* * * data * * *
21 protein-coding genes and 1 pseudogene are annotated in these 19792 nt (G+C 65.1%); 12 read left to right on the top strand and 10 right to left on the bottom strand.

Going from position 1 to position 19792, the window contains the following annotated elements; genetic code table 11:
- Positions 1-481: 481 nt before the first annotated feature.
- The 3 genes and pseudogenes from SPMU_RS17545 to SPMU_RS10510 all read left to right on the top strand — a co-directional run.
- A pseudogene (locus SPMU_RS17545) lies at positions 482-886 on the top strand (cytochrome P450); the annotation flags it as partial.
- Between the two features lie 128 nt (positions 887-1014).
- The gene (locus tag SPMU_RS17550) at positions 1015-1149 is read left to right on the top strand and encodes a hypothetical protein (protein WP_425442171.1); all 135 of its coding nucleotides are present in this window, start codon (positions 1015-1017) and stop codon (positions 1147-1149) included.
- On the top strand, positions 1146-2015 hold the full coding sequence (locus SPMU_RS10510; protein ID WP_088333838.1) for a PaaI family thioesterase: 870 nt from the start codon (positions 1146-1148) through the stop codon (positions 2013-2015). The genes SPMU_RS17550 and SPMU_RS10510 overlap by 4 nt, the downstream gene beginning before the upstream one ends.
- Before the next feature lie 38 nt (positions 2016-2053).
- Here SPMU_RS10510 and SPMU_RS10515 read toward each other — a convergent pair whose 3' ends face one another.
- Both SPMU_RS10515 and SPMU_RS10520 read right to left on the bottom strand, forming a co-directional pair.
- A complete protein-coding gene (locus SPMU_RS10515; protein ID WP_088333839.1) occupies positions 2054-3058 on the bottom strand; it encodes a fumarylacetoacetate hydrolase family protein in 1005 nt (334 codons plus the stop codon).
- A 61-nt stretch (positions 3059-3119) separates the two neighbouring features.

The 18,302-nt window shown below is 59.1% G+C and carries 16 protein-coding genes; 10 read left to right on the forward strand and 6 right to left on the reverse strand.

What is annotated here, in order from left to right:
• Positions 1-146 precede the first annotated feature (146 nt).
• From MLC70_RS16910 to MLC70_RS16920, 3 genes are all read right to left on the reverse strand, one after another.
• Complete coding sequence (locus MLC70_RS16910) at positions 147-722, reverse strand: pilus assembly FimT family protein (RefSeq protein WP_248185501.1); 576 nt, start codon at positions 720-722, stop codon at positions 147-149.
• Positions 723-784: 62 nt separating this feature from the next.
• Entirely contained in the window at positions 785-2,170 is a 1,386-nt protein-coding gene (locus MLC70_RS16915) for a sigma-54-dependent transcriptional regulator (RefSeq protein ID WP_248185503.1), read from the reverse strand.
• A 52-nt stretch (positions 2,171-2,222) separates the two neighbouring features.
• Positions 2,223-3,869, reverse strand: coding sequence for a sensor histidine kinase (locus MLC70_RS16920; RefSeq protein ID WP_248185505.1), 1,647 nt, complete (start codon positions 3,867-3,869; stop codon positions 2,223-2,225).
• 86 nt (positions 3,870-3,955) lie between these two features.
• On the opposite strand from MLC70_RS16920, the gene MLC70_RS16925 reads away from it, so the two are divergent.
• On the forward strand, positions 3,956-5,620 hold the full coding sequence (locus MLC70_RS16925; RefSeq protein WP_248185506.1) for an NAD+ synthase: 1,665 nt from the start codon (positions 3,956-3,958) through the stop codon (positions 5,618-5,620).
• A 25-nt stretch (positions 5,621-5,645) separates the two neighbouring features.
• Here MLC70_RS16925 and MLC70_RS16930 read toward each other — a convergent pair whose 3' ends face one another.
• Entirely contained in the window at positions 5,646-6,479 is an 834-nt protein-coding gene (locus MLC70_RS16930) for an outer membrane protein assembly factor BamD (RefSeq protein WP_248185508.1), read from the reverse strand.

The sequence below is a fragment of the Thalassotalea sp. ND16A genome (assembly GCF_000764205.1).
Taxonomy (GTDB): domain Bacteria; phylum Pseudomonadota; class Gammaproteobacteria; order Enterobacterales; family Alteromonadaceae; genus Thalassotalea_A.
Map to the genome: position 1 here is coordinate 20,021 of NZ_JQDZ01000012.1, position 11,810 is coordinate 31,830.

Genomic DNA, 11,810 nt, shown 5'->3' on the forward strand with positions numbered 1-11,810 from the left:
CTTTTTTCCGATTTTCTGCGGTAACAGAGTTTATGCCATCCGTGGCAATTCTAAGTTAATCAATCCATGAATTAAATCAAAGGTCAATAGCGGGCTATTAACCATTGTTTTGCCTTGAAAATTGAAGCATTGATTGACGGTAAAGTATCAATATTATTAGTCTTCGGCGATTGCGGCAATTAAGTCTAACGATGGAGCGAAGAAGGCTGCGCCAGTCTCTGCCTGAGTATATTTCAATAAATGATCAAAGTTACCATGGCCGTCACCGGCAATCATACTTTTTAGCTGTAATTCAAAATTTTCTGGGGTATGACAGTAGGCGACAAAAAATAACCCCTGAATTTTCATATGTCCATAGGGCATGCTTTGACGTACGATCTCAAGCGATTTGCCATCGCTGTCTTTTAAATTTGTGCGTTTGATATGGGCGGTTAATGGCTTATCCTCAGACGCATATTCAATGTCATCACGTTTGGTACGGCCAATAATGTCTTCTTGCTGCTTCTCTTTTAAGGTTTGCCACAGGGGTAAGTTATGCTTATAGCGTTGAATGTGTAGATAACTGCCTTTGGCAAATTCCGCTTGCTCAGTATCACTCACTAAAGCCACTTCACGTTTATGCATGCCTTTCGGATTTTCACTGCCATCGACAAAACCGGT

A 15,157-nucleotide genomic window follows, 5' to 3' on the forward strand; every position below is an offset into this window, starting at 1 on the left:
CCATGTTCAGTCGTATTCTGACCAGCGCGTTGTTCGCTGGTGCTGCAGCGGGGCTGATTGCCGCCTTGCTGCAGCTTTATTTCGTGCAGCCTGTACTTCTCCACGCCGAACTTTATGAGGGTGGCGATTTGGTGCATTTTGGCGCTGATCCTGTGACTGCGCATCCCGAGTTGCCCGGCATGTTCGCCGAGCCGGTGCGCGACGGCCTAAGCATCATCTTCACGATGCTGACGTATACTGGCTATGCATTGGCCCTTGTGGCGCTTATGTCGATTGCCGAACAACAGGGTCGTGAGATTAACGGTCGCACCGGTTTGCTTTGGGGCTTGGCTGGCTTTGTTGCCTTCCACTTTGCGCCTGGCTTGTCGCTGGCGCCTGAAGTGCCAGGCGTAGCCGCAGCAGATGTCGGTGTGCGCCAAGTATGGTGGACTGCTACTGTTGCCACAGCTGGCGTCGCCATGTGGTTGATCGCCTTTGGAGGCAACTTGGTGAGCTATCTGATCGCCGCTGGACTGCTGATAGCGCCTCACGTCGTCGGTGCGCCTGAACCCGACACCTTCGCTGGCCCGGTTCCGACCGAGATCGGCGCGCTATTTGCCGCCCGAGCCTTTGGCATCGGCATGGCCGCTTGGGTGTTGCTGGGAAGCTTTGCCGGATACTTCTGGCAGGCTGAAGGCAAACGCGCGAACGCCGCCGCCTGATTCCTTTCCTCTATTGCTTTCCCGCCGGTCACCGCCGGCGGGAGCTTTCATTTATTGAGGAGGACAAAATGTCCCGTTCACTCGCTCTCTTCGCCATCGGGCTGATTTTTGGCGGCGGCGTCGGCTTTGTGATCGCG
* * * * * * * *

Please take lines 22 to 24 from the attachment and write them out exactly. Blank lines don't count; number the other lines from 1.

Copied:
• Positions 2,223-3,869, reverse strand: coding sequence for a sensor histidine kinase (locus MLC70_RS16920; RefSeq protein ID WP_248185505.1), 1,647 nt, complete (start codon positions 3,867-3,869; stop codon positions 2,223-2,225).
• 86 nt (positions 3,870-3,955) lie between these two features.
• On the opposite strand from MLC70_RS16920, the gene MLC70_RS16925 reads away from it, so the two are divergent.